Bentonville architect buys Casey Sawmill property in Newton County

by Paul Gatling (pgatling@nwabj.com) 809 views 

The Arvel Casey Sawmill, circa 1980, was operational from 1946 to 1978. (Photo courtesy National Park Service).

Noted Bentonville architect Harrison French has purchased a unique property in the Boxley Valley of Newton County.

French, founder and CEO of architectural firm HFA (Harrison French & Associates), completed a deal last fall to purchase the remains of what once was the only steam-powered sawmill in the state.

According to the Newton County Assessor, French paid $610,000 for approximately 86 acres that include a number of decaying buildings including three residences, a general store and the sawmill.

French bought the property from the descendants of Arvel and Elsie Casey. According to Ruth Wilson, who wrote for The Observer Record newspaper in 1981, Arvel Casey opened the sawmill behind his house on the property in 1946. It closed in 1978 and the general store, which opened in 1943, closed in 1981, a result of the property being sold to the National Park Service.

“The mill turned out all kinds of furniture squares and handle blanks,” Wilson wrote. “Arvel shipped carloads of wood from the railroad depots first at Harrison then later at Bergman.”

The sawmill was steam operated for all but the last year of operation, and Wilson wrote that the steam whistle could be heard as far away as Parthenon, some 16 miles away.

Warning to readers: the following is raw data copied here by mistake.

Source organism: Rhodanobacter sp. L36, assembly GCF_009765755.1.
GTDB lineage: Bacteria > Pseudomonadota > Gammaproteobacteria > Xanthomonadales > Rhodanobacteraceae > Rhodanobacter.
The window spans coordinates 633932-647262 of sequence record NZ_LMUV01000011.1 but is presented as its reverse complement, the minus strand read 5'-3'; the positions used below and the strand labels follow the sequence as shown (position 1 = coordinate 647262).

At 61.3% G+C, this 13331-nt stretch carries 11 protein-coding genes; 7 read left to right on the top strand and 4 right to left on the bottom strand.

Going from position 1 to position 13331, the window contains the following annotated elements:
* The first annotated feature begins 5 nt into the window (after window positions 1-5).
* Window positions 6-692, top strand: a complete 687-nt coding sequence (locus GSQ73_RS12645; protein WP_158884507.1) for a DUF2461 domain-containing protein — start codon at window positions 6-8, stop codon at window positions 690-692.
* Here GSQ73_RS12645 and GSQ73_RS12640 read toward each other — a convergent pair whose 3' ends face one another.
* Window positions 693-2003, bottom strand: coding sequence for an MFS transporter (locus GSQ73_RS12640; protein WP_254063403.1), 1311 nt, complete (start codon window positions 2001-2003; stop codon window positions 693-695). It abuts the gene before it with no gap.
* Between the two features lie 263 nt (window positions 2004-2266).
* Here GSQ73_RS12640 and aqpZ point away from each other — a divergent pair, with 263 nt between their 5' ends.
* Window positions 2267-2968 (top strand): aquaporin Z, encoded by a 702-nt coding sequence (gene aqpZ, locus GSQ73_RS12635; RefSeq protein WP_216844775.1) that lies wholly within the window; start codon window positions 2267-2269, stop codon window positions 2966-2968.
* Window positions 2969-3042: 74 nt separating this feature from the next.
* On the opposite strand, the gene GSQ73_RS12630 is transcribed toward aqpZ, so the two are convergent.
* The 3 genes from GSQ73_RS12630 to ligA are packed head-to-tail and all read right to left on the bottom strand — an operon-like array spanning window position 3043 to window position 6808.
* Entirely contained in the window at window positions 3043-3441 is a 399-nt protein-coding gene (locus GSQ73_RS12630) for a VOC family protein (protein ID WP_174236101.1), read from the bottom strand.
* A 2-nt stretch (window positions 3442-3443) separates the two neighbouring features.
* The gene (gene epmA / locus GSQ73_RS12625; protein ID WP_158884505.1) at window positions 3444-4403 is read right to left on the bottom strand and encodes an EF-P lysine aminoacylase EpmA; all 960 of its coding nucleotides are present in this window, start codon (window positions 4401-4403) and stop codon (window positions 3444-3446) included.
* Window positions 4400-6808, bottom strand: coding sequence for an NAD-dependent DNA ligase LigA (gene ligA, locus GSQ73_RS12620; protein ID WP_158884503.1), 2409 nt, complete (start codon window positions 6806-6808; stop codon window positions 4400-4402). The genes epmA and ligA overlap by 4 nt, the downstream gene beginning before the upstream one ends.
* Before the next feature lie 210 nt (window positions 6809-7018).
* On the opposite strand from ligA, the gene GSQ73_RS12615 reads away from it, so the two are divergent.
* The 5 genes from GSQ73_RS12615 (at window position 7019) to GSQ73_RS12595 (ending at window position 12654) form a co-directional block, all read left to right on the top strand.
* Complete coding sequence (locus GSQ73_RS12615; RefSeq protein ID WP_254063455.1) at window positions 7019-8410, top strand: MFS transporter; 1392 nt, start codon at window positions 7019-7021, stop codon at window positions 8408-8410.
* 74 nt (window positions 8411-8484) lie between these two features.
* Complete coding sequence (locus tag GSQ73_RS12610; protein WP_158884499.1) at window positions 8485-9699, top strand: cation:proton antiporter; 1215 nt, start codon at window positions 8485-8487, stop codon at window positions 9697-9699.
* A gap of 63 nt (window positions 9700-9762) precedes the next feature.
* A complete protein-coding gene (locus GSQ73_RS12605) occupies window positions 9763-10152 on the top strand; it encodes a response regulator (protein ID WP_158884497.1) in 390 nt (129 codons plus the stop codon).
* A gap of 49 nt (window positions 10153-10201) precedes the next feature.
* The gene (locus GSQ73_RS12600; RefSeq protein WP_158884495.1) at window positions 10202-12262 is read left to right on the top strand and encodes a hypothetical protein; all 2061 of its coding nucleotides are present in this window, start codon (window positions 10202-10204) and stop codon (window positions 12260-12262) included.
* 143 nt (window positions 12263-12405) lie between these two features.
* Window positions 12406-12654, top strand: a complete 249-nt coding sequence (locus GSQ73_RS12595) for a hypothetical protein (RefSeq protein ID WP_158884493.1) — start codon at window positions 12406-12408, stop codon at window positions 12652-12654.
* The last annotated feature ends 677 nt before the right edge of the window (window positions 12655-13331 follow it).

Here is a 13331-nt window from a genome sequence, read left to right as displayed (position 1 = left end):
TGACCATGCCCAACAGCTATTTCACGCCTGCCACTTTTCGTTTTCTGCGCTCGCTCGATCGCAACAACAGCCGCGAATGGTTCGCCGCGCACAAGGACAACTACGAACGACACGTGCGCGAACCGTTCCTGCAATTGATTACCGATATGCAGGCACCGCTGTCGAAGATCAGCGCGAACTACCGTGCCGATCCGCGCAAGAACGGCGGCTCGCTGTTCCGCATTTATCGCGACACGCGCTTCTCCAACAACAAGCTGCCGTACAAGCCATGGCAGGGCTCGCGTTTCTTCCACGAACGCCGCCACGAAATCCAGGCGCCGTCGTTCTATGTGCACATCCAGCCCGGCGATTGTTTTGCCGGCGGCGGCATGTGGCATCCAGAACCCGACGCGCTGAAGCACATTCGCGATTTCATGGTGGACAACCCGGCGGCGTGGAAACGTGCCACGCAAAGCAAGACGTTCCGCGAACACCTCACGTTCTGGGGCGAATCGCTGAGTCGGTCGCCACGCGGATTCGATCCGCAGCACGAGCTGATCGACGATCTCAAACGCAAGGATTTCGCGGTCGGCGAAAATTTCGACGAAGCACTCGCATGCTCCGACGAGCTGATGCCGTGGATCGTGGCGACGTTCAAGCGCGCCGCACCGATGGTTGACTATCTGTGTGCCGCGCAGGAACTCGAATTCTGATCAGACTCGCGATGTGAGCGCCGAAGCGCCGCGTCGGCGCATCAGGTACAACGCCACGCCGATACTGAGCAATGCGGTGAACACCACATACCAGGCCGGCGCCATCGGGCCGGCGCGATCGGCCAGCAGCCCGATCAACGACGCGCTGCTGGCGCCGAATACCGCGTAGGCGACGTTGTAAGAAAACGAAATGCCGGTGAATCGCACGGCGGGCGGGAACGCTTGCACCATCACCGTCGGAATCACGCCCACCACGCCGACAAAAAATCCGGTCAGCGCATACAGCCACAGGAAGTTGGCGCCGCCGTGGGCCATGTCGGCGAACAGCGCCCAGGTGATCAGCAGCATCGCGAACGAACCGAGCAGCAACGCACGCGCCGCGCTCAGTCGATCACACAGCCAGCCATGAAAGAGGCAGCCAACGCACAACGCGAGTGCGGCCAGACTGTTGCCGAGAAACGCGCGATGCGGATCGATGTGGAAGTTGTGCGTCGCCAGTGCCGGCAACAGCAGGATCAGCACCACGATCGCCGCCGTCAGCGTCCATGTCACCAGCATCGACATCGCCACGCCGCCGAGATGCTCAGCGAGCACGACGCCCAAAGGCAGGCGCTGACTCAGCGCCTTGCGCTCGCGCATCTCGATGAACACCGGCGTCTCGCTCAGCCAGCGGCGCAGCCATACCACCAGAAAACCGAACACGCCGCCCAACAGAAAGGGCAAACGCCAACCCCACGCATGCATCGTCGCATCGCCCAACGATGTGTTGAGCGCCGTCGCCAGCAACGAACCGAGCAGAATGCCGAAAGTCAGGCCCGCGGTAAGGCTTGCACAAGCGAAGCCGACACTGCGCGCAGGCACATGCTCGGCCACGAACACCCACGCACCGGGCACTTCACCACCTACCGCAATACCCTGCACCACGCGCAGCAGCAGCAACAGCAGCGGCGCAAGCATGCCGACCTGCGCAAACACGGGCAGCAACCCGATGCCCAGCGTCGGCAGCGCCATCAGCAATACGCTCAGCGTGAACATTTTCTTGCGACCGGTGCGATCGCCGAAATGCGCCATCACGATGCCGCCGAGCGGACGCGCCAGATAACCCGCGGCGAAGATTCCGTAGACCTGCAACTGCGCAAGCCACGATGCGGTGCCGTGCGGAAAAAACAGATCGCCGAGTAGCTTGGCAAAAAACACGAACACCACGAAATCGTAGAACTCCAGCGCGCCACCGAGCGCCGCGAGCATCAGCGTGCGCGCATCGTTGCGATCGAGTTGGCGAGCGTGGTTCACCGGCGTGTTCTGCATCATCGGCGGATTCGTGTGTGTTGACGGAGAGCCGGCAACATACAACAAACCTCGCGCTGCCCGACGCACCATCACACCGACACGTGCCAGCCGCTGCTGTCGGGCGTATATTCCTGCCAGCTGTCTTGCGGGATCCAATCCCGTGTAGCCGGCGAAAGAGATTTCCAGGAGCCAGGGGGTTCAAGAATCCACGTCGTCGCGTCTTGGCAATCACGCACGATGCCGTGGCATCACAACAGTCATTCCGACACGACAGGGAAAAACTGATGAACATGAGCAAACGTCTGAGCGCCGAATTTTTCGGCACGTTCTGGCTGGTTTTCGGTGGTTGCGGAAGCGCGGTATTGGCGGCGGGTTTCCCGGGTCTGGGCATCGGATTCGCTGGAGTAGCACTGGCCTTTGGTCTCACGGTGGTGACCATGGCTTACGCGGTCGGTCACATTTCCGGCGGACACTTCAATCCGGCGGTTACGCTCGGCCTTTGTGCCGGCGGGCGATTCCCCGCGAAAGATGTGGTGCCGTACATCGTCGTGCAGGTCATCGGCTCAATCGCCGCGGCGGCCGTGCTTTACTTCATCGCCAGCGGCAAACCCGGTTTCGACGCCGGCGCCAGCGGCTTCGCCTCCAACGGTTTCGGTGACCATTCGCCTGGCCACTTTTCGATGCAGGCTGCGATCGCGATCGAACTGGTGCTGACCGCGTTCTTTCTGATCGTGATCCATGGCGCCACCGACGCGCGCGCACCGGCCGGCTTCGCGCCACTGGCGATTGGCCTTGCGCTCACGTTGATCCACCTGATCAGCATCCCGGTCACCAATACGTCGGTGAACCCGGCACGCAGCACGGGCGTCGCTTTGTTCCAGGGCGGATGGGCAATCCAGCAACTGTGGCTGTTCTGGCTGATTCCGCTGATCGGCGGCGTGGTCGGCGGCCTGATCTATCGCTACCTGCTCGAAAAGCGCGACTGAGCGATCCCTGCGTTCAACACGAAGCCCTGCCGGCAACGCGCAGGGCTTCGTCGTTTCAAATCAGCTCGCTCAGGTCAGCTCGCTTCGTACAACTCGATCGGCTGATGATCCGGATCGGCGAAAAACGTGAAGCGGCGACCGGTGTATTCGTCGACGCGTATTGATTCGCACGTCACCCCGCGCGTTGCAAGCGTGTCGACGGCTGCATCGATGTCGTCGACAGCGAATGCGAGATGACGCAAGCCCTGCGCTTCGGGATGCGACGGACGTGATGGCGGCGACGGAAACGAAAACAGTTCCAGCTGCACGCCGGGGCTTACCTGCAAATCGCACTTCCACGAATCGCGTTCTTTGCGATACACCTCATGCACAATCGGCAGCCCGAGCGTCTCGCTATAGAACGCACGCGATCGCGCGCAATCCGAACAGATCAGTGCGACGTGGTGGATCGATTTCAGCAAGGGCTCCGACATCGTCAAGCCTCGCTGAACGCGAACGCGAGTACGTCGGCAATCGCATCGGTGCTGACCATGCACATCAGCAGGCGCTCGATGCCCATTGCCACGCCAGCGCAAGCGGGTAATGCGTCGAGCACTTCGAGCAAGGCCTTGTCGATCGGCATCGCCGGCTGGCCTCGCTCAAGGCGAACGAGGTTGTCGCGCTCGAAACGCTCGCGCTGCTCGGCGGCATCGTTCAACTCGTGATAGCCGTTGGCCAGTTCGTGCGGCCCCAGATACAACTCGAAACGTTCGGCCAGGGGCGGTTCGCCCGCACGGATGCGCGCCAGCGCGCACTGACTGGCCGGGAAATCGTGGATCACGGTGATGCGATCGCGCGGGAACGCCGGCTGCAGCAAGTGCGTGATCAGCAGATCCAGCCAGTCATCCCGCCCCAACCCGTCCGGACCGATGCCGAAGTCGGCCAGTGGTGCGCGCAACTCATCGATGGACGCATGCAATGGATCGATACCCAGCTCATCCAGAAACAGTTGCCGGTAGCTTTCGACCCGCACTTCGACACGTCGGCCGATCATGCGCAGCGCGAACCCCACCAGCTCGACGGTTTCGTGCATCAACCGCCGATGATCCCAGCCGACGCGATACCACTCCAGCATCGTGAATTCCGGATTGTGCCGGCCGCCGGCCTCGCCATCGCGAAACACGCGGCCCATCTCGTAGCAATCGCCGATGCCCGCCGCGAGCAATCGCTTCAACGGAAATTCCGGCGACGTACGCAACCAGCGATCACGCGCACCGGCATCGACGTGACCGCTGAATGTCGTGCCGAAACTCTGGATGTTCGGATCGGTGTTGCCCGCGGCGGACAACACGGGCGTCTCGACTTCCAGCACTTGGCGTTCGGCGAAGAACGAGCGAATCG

French said none of the buildings are in good condition and wouldn’t be entirely salvageable. He said he would like to replace in kind any of the significant structures that would be most feasible.

“We’d like to reconstruct something that looks very similar to what existed there before,” he said. “It would be an enclosed structure at some point.”

One of the features still in place is the sawmill’s 30-foot smokestack.

“We would like to keep that in place if we could,” French said.

Even though the land is privately owned, the property’s location in the Boxley Valley falls within National Park Service jurisdiction.

“A lot of things you might want to do have to be approved by the National Park Service,” French said. “We’ve let them know what our intentions are and what we’d like to do, and I am waiting on a response back.”

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